The Reagan administration's efforts to stop news leaks go far beyond the White House. Career officials report that Reaganauts in top federal agency positions have mounted tough campaigns to crack down on dissent within the ranks.
Bureau of Land Management Director Robert Buford laid things on the line in a Sept. 23 memo to all his employes: "It is inappropriate for a bureau employe to express personal opinions... if they differ from the administration position." Commerce Department information chief Mary Nimmo told her agency's people late last month: "Contact me or Deputy Secretary [Joseph] Wright before talking to the press -- otherwise, he will contact you afterward." (Both of these memos were leaked to the press immediately.)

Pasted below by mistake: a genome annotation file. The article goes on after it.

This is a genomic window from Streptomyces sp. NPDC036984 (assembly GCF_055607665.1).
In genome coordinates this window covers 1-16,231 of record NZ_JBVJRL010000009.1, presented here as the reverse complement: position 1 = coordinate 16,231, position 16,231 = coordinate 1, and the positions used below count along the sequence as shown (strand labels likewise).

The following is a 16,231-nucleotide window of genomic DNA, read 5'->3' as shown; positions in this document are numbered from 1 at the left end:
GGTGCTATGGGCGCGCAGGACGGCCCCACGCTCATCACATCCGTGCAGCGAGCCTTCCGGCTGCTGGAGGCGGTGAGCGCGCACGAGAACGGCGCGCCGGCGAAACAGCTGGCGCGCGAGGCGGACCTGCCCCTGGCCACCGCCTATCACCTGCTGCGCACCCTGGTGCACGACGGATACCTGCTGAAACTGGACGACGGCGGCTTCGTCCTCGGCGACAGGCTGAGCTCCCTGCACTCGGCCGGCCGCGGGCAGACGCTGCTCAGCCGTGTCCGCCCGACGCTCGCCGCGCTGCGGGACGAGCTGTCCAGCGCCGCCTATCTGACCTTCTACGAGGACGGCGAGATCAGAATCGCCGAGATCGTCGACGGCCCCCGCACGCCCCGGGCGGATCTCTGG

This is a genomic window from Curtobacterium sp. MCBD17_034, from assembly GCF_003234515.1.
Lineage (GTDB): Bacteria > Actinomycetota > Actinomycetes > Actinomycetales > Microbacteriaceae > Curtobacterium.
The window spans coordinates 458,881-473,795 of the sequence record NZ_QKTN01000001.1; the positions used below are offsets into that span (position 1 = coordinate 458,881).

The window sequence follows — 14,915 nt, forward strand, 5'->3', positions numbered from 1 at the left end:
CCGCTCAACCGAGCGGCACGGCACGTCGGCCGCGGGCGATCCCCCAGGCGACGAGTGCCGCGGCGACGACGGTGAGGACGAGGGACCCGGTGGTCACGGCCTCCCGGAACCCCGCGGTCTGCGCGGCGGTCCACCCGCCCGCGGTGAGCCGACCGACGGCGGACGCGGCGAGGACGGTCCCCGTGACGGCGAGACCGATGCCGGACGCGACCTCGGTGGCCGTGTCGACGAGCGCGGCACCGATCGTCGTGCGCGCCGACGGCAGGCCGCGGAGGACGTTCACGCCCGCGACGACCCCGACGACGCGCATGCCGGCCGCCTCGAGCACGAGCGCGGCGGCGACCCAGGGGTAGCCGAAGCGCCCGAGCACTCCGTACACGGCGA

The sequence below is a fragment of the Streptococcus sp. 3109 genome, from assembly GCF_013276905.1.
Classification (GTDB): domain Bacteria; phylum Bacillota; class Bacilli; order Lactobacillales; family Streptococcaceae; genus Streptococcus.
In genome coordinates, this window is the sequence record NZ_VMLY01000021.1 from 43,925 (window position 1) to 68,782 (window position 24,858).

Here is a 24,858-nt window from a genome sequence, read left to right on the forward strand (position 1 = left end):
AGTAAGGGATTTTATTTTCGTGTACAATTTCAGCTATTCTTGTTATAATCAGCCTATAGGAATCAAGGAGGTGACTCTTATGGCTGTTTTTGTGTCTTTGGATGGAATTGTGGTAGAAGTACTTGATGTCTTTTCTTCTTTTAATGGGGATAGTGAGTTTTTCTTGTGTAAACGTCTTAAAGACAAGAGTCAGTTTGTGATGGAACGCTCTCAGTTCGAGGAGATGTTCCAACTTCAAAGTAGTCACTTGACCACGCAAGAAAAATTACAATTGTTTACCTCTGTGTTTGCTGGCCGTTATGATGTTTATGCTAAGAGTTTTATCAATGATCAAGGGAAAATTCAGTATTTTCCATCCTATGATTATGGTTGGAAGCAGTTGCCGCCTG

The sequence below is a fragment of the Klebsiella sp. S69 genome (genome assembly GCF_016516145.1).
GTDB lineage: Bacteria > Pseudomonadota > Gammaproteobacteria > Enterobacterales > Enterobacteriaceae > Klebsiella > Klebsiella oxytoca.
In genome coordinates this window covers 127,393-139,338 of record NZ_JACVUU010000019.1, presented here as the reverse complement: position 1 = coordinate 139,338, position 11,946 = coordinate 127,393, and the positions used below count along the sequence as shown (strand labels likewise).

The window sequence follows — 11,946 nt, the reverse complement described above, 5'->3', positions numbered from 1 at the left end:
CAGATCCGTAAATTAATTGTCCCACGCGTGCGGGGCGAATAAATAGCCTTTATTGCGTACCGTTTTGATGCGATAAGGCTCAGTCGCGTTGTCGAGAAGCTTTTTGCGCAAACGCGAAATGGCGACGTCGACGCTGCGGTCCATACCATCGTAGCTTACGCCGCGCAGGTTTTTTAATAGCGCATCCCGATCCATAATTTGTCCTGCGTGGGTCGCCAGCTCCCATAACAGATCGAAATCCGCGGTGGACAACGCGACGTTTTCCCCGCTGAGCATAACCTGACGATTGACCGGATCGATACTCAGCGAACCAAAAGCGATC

Labor Department economists say they've been told bluntly not to return calls from reporters or congressional staffers. Environmental Protection Agency analysts say they've been warned that Administrator Anne Gorsuch is "fed up" with research that undermines administration proposals. One EPA careerist was ordered to write an "apology" after issuing a water pollution study that angered the brass.
In a classic Keystone Kops scene at Commerce last month, Secretary Malcolm Baldridge's aides chased a network camera crew down the halls to block a scheduled interview with a career bureaucrat. Baldrige's office feared that the employe would say something "embarrassing and damaging to... the White House," information chief Nimmo explained in the memo.